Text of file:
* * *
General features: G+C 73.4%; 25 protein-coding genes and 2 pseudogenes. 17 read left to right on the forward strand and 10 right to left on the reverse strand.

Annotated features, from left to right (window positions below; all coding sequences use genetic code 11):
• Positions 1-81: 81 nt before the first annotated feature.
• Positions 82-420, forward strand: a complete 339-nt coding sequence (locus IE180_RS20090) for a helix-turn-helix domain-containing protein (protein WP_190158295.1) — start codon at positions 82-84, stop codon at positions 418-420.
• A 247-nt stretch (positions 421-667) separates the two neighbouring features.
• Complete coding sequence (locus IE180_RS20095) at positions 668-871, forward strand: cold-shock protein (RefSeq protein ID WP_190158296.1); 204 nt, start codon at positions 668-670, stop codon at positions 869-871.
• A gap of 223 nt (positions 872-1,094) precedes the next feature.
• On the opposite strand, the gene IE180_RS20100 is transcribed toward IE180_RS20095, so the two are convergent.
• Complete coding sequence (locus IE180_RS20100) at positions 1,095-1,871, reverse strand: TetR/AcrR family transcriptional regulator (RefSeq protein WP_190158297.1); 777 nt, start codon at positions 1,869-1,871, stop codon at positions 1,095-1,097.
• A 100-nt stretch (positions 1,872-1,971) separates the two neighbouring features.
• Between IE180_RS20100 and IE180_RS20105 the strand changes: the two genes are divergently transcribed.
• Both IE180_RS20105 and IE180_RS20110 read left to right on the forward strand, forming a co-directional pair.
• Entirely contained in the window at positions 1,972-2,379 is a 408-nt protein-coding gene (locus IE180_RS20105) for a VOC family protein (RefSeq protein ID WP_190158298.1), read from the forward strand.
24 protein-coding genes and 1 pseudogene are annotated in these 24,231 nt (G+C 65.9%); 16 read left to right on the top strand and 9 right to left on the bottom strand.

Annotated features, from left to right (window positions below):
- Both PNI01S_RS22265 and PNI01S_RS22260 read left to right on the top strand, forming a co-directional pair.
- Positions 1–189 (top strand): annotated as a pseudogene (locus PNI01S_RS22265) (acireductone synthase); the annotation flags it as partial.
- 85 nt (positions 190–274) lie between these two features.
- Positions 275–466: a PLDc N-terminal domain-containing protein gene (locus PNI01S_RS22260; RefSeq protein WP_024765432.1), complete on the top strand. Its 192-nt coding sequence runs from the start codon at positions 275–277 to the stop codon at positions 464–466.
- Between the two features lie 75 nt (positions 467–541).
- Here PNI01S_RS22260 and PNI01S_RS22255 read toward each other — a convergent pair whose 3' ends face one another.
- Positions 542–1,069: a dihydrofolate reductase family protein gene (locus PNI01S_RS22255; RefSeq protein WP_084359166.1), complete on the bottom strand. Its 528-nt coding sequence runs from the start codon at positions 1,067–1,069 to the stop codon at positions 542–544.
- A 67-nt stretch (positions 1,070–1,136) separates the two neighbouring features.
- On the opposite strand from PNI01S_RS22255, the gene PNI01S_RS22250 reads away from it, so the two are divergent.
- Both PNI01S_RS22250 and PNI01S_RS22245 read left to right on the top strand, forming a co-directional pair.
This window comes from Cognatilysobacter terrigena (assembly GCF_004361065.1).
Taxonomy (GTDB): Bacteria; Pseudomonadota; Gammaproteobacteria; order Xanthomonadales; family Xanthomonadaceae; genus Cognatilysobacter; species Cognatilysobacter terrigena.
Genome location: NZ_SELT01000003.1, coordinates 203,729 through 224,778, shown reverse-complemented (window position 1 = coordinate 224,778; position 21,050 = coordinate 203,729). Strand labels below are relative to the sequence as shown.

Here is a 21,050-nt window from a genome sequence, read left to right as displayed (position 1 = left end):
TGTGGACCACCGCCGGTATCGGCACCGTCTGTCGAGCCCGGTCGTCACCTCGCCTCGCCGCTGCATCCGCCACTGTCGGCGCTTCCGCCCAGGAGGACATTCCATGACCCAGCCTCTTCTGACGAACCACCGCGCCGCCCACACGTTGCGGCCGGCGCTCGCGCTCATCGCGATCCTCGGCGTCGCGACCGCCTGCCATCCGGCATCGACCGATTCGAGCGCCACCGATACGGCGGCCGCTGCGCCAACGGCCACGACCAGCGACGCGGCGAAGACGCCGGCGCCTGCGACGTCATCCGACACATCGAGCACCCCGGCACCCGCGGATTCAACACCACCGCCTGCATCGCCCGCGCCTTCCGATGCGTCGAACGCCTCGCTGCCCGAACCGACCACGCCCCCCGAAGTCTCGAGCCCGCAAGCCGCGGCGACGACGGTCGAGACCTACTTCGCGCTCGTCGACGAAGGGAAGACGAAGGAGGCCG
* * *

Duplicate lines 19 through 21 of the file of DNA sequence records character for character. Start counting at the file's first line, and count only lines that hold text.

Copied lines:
- Positions 275–466: a PLDc N-terminal domain-containing protein gene (locus PNI01S_RS22260; RefSeq protein WP_024765432.1), complete on the top strand. Its 192-nt coding sequence runs from the start codon at positions 275–277 to the stop codon at positions 464–466.
- Between the two features lie 75 nt (positions 467–541).
- Here PNI01S_RS22260 and PNI01S_RS22255 read toward each other — a convergent pair whose 3' ends face one another.